Singapore’s Ministry of Manpower said it had received 9,000 salary-related claims involving about 4,500 employers in 2016. These figures include both local and migrant workers.
According to a response to a parliamentary question by Lim Swee Say, Singapore’s Minister for Manpower, 95% of those cases were resolved either through mediation or in the Labor Court. He added that 158 employers had been prosecuted and convicted over the last three years for not paying wages.
However, Jevon Ng, a social work executive at the Humanitarian Organisation for Migration Economics (HOME), said that number is low, because the ministry favors “a conciliatory approach over a punitive one in resolving salary claims” to maintain its business-friendly reputation.
“It has been reluctant to prosecute employers even when there is evidence that employers deliberately undermine the system and cheat workers of their salaries. This gives employers the leeway to exploit workers and will only cause the situation to become worse,” he said.
Singapore’s Ministry of Manpower said in a statement that it prosecutes employers who willfully refuse to pay workers their owed salaries and said that it has been able to recover salaries in full for 90% of cases.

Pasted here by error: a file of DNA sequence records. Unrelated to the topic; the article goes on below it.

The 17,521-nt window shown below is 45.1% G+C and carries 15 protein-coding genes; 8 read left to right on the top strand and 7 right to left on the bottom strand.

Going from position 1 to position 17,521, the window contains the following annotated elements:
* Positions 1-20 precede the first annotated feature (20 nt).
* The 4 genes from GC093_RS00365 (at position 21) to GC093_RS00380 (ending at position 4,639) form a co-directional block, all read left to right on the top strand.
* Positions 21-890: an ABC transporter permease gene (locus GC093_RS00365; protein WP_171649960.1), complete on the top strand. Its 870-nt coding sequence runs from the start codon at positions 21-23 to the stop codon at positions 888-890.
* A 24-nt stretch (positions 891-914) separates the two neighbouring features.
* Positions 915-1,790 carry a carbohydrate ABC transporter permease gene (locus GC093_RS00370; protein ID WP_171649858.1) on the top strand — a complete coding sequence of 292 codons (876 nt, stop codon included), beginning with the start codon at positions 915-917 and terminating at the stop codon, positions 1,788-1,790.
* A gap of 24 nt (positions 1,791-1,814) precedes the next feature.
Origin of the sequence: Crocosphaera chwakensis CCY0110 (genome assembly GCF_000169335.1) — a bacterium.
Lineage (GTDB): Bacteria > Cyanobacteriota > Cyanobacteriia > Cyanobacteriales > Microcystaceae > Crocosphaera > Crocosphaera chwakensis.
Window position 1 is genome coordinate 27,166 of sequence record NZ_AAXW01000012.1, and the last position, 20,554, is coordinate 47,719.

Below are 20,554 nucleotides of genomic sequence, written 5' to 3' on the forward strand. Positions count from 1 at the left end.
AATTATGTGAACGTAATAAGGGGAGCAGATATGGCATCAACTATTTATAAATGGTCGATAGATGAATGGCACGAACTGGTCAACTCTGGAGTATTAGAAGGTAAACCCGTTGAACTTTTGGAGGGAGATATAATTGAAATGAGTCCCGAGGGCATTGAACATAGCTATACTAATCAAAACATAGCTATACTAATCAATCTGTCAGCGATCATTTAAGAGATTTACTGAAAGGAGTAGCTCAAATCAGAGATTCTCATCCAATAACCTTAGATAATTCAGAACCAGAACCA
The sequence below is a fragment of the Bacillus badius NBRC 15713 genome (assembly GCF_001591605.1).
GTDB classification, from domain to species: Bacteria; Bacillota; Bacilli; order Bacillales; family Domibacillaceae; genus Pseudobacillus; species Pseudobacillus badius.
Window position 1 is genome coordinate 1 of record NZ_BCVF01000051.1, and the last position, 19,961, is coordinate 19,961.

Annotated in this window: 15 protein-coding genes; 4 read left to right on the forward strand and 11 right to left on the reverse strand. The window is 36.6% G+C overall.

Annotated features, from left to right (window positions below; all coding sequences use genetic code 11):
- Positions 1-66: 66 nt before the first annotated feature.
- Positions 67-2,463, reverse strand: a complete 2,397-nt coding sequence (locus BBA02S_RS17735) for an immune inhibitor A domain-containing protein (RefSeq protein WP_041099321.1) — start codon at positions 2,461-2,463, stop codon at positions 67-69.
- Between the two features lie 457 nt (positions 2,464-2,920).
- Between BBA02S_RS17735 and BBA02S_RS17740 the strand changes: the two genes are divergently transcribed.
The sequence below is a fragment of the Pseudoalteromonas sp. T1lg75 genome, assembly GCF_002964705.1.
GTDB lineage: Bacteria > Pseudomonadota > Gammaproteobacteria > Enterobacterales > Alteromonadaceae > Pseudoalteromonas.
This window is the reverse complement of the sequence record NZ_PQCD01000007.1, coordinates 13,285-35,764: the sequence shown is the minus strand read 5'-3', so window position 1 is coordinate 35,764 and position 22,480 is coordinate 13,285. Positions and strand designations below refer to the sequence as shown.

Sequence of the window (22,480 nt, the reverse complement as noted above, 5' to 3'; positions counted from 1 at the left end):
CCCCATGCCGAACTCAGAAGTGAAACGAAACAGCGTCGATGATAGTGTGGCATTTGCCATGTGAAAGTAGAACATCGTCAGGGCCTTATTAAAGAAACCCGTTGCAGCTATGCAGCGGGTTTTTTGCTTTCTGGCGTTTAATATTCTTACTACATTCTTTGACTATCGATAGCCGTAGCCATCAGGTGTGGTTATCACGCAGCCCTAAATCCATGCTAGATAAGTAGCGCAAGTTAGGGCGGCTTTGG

However, it said it didn’t criminalize every case of salary non-payment, especially those borne out of business failure. It said workers who were unable to get back their salaries were able to receive assistance through ex-gratia payments.
Frustrated with not being paid their full salary, Sardar and two of his co-workers decided in September to complain to the ministry.
Such a move is not an easy decision for most workers. Filing a complaint against one’s boss can trigger repercussions. Under Singaporean law, migrant workers’ permits are tied to their employers, who can terminate work permits at any time.
Migrant workers typically pay agent or recruitment fees that range from S$3,000 up to S$15,000 to get a job in Singapore, according to a paper released by HOME earlier this year.
To pay these fees, some migrant workers have to sell jewelry or land, borrow money from relatives, or take out bank loans, the paper said — all of which adds pressure on the worker to make money once in Singapore.